From videos of rights violations, to satellite images of environmental degradation, to eyewitness accounts disseminated on social media, human rights practitioners have access to more data today than ever before. Modern technology—and the enhanced access it provides to information about abuse—has the potential to revolutionise both human rights reporting, and documentation, as well as the pursuit of legal accountability.
However, these new methods for information gathering and dissemination, have also created significant challenges for investigators as the capture and dissemination of content is often haphazard. The rise of deep fakes and synthetic media further complicate the picture. For open source data to be of use to investigators it must be discovered, verified, and authenticated. This seminar will discuss the history, ethics, methods and best-practice associated with open source research, and will discuss how it can be incorporated into documentation and investigation processes. It will also explore what more can be done to ensure public policy, in the UK and internationally, supports access to the new sources of information and protects those who use it.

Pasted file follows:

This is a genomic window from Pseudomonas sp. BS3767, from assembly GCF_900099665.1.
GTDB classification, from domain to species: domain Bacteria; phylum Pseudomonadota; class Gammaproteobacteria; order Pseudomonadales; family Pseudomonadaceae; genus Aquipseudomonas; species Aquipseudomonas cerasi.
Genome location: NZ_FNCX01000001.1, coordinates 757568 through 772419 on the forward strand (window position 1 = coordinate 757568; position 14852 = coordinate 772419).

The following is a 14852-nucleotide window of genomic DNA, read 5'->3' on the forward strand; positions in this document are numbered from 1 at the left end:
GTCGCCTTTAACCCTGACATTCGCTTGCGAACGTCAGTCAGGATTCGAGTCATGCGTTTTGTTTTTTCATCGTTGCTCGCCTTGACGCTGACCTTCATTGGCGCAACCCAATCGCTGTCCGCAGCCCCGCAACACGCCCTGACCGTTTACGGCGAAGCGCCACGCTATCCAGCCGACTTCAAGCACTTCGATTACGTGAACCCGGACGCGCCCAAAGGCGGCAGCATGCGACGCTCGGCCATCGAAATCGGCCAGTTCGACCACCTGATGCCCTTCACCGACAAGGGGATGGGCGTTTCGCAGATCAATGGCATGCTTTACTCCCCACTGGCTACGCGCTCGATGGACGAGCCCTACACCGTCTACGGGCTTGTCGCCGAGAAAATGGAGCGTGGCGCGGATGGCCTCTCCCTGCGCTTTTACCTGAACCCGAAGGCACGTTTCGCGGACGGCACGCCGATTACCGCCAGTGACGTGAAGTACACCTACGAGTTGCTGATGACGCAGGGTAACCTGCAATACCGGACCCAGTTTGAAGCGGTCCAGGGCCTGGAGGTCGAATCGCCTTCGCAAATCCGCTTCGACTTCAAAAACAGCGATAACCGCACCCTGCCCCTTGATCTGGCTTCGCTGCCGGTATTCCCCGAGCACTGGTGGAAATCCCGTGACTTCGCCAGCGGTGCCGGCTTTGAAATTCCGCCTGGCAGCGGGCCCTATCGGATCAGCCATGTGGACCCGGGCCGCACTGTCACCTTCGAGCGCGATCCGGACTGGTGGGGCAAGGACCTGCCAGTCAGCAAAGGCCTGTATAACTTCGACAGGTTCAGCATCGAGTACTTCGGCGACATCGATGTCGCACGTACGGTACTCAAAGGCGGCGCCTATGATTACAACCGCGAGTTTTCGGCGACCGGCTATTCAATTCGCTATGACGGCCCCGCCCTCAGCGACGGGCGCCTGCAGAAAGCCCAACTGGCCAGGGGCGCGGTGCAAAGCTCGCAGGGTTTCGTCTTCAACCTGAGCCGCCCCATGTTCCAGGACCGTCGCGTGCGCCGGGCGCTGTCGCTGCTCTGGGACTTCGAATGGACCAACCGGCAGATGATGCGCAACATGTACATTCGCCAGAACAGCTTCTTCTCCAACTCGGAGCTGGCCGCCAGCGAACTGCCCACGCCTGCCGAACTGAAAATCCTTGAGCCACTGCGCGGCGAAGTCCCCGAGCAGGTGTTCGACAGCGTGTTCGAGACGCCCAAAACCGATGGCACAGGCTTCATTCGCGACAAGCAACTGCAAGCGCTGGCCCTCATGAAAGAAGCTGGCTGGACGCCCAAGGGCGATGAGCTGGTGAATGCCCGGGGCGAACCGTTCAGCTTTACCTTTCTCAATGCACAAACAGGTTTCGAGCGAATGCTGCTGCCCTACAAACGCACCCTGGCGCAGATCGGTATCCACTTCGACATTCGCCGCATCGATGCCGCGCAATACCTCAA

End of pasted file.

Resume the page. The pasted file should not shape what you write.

This seminar is organised by the Foreign Policy Centre and the Human Rights, Big Data and Technology project at the University of Essex Human Rights Centre.
Committee Room 11, Houses of Parliament, London, SW1A 0AA
Chris Bryant MP
Dr Alexa Koenig, Executive Director of the Human Rights Centre at the University of California Berkeley
Sam Dubberley, Special Advisor to the Evidence Lab at Amnesty International
Dr Daragh Murray, Senior Lecturer at the School of Law at the University of Essex
Chair: Anne Koch, Program Director at the Global Investigative Journalism Network
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